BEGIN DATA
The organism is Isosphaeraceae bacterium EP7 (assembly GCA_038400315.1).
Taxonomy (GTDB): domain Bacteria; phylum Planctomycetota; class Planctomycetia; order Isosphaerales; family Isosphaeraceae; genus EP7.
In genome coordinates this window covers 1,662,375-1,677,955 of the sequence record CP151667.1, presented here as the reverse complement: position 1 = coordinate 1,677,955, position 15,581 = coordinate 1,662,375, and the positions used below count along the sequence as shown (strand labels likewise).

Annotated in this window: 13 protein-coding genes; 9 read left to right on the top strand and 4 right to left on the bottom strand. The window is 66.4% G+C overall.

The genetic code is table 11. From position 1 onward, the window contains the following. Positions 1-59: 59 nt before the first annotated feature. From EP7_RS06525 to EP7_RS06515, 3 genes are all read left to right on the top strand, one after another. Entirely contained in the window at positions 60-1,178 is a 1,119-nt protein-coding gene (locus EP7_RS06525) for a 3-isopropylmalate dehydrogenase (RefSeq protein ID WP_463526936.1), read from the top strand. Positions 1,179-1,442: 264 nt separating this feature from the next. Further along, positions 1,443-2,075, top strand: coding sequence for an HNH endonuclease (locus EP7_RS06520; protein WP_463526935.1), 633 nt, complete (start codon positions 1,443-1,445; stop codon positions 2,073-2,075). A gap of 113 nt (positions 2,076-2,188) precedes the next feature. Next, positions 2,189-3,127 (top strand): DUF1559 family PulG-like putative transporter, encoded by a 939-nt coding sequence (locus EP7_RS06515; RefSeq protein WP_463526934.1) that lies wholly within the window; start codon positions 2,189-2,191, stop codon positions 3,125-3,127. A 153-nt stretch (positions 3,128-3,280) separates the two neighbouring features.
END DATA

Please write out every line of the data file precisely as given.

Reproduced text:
The organism is Isosphaeraceae bacterium EP7 (assembly GCA_038400315.1).
Taxonomy (GTDB): domain Bacteria; phylum Planctomycetota; class Planctomycetia; order Isosphaerales; family Isosphaeraceae; genus EP7.
In genome coordinates this window covers 1,662,375-1,677,955 of the sequence record CP151667.1, presented here as the reverse complement: position 1 = coordinate 1,677,955, position 15,581 = coordinate 1,662,375, and the positions used below count along the sequence as shown (strand labels likewise).

Annotated in this window: 13 protein-coding genes; 9 read left to right on the top strand and 4 right to left on the bottom strand. The window is 66.4% G+C overall.

The genetic code is table 11. From position 1 onward, the window contains the following. Positions 1-59: 59 nt before the first annotated feature. From EP7_RS06525 to EP7_RS06515, 3 genes are all read left to right on the top strand, one after another. Entirely contained in the window at positions 60-1,178 is a 1,119-nt protein-coding gene (locus EP7_RS06525) for a 3-isopropylmalate dehydrogenase (RefSeq protein ID WP_463526936.1), read from the top strand. Positions 1,179-1,442: 264 nt separating this feature from the next. Further along, positions 1,443-2,075, top strand: coding sequence for an HNH endonuclease (locus EP7_RS06520; protein WP_463526935.1), 633 nt, complete (start codon positions 1,443-1,445; stop codon positions 2,073-2,075). A gap of 113 nt (positions 2,076-2,188) precedes the next feature. Next, positions 2,189-3,127 (top strand): DUF1559 family PulG-like putative transporter, encoded by a 939-nt coding sequence (locus EP7_RS06515; RefSeq protein WP_463526934.1) that lies wholly within the window; start codon positions 2,189-2,191, stop codon positions 3,125-3,127. A 153-nt stretch (positions 3,128-3,280) separates the two neighbouring features.